Billy Howle

Billy Howle: "It got me noticed, I saw it as a blessing and a curse. I think at the time, youth gives you this blasé view about what is happening to you."

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Alice Gee | 15/3/2022

I grab a coffee with Billy at Gail’s in Highgate to chat with him about his latest role in BBC’s latest drama  Chloe. As we catch up, I get to know that Billy partially grew up in Stoke-on-Trent somewhere I know all very well from spending much of my childhood visiting family there. Reminiscing about the popular oatcake shops Billy tells me a little more about his childhood and the places he’s called home over the years.



“Well, I recently had a chat with my mum about this, because I kind of didn’t know how long I was there. But I think it must have been until I was about two. It’s funny because I have some quite vivid, well I say memories, more sort of fragments of visual images in my head. Then we moved outside of Oxford until I was about 10, I remember spending the ‘millennium’ in our small town with my very close friend and running to his house before midnight and knocking on the door so we could celebrate with them. It was shortly after the millennium, that we left.”


His family then find a home in Scarborough, I ask if he finds himself visiting it as home often?


“Well, less so now. I mean, my parents are ready to move on to the next chapter of their lives. They were full-time teachers for the whole of their careers. Not to say they weren’t interested in what they were doing when they were teaching. But they want to get creative and feel like human beings rather than automatons.”


Moving and experiencing so many places growing up, I find the process fascinating having spent my entire childhood in the same home and small-town village. I wonder whether moving around so much had an impact on him.


“Yes and no. I’m still doing it. It gets easier, but I think it becomes easier with time, from learning coping strategies. I think there was a shift after we moved from Oxford. I was 10 years old, the end of my formative years. I remember I was starting to see the world differently. You know, it starts to come alive in a way that it wasn’t before, you start asking new questions, so it’s quite a fragile period. To go from having my best friends who I saw every day who I was exploring the world with, and to be torn away from them and from what I knew affected me. Since then, moving around has often been dictated by something that I want to do. Going to university or a role which it’s in my interests to do. It’s not from things that have been outside of my control.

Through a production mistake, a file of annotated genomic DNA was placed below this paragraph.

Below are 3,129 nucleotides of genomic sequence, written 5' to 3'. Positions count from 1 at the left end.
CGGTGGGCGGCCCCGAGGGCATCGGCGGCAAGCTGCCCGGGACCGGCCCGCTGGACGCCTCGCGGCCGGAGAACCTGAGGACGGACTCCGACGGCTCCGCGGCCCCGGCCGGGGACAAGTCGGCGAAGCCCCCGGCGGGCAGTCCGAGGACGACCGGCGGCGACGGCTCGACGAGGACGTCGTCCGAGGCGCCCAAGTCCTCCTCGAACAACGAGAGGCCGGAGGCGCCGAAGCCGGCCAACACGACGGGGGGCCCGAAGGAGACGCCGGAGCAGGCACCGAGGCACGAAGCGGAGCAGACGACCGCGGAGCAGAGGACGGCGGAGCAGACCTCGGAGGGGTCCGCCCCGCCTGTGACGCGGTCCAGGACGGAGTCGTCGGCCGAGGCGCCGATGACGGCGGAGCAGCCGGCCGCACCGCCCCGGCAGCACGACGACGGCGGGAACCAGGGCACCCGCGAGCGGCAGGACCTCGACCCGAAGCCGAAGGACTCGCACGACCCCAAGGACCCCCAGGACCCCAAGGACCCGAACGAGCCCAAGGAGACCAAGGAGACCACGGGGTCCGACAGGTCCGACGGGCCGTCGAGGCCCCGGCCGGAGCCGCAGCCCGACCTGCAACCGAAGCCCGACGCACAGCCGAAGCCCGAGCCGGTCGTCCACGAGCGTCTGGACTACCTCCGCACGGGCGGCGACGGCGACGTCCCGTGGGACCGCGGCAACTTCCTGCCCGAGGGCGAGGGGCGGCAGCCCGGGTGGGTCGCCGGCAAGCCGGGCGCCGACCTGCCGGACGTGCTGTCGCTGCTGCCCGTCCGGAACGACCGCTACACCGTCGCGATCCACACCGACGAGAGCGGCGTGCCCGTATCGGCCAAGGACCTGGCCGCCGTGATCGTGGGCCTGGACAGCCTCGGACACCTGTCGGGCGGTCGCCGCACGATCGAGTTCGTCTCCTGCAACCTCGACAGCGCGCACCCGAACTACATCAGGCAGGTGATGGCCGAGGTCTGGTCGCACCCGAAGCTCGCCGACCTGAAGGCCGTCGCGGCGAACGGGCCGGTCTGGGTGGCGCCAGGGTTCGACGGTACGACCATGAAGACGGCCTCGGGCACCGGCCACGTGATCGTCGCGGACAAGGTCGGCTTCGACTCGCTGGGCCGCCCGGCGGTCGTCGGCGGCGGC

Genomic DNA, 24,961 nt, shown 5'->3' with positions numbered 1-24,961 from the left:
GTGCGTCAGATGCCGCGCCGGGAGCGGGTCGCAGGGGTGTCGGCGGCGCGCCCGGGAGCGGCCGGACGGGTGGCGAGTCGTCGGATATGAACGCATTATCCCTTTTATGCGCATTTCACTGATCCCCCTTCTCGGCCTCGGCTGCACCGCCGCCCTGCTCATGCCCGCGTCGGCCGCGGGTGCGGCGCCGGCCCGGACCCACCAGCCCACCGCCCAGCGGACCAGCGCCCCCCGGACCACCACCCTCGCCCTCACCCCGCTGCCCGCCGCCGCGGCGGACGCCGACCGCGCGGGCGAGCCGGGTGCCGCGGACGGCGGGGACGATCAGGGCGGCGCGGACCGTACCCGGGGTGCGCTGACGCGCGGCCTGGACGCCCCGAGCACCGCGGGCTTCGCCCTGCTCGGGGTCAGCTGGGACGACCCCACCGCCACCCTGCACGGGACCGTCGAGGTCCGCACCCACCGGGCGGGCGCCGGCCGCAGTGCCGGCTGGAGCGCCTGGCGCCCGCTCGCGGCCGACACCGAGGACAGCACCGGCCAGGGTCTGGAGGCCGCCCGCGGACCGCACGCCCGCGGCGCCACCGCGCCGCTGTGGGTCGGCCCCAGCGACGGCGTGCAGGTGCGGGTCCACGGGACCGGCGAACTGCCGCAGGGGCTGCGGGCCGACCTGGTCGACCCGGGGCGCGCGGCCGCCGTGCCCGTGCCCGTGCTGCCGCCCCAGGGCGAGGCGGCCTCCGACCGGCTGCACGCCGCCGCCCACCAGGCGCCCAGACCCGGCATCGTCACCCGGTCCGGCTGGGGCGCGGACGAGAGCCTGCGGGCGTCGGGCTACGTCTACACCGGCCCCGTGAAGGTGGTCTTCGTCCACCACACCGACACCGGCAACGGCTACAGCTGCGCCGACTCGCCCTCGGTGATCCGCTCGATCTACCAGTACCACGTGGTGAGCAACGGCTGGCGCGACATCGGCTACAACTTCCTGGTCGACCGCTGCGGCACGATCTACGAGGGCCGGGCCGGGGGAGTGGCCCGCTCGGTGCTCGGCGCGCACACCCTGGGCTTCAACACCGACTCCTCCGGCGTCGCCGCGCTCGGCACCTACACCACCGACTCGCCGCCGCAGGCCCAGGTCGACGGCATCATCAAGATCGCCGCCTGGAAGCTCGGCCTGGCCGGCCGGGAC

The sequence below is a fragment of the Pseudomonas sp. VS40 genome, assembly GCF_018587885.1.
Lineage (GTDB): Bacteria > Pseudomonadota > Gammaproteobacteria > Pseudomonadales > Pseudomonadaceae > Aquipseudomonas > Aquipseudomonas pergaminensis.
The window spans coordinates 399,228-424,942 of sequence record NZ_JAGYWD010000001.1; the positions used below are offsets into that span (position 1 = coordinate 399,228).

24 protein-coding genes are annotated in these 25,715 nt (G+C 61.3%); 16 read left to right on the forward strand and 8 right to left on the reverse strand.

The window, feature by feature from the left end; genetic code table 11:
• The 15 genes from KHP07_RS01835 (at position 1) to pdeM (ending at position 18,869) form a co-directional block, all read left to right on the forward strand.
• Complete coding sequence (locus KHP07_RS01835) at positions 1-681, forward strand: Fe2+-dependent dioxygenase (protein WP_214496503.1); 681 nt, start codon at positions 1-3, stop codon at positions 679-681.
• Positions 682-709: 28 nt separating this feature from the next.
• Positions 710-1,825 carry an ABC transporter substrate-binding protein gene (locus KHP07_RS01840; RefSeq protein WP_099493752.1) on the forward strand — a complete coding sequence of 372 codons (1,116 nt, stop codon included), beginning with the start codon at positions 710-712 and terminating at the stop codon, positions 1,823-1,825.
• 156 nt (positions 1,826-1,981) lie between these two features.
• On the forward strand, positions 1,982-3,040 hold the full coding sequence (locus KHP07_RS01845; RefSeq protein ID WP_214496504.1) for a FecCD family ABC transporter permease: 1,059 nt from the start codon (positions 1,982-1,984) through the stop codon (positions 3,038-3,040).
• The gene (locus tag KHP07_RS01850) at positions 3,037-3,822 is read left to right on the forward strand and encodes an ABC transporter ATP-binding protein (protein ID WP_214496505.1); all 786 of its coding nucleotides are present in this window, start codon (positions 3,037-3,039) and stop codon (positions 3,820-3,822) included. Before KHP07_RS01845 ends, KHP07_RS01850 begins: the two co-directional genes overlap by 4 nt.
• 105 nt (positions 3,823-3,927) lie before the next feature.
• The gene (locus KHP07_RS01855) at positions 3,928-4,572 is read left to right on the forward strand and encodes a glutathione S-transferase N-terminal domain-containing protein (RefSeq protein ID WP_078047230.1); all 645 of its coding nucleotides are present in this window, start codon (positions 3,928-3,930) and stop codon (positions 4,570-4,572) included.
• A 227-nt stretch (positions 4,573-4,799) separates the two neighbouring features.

I think moving when I was younger affected me, in quite a big way, as it was a culture shock. Scarborough is very different to Oxford in so many ways, and that’s not to say that I didn’t adapt, I had to, but I think over time, in retrospect, I realise how uncomfortable the need to adapt was, and how much of it had to do with my survival. I think that’s something we kind of take for granted.”


As we hover over our teenage years I talk to Billy about On Chesil Beach, a book I studied in college which Billy went on to feature in, as Edward alongside Saoirse Ronan. I was interested in how the success he found from a sterling performance impacted his acting career?


“It got me noticed, I saw it as a blessing and a curse. I think at the time, youth gives you this blasé view about what is happening to you. I think it was also tinged with, although I’m hesitant to call it arrogance, I guess it kind of was. I don’t think I was an arrogant person but I think it was almost like a coping mechanism. I was surrounded by my peers, who I was imitating so that I appeared to understand what they were doing. To fit in, you must at least assimilate that behaviour. Then something clicked, and it sort of makes sense to enough people. For them to go ‘that piece of work was good,’ watchable, great reviews were new to me. I’m probably doing myself a disservice talking that way about it. I was learning to land on my feet. I could theorize and read as many books as I liked on filmmaking but it’s not until you go on set that you learn. My ethos, the thing that has been carrying me through is quite simple, no matter the job it’s about some level of enjoying whatever I’m learning and doing.”


It’s an ethos that not only means a lot to him but one that’s working. Speaking of success, I steer us towards the incredible hype around Chloe, what’s behind his latest role and the writing involved in featuring in BBC’s psychological thriller.


“It’s really about human behaviour. It’s about what makes people tick and obsession, idealising people or having an ideal version of yourself that you can present to the world utilizing social media. It’s about having an unhealthy level of obsession with that. Then the themes also touch on suicide and touch on control from controlling relationships. Really big themes, that need a delicate balance. I mean, it’s a testament to the writing.”